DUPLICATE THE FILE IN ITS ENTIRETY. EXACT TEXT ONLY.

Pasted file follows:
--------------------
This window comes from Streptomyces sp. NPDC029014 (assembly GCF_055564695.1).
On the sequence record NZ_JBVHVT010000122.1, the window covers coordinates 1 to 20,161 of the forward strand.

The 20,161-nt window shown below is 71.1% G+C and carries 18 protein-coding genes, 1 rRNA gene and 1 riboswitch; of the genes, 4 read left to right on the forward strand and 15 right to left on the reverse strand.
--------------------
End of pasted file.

This window comes from Streptomyces sp. NPDC029014 (assembly GCF_055564695.1).
On the sequence record NZ_JBVHVT010000122.1, the window covers coordinates 1 to 20,161 of the forward strand.

The 20,161-nt window shown below is 71.1% G+C and carries 18 protein-coding genes, 1 rRNA gene and 1 riboswitch; of the genes, 4 read left to right on the forward strand and 15 right to left on the reverse strand.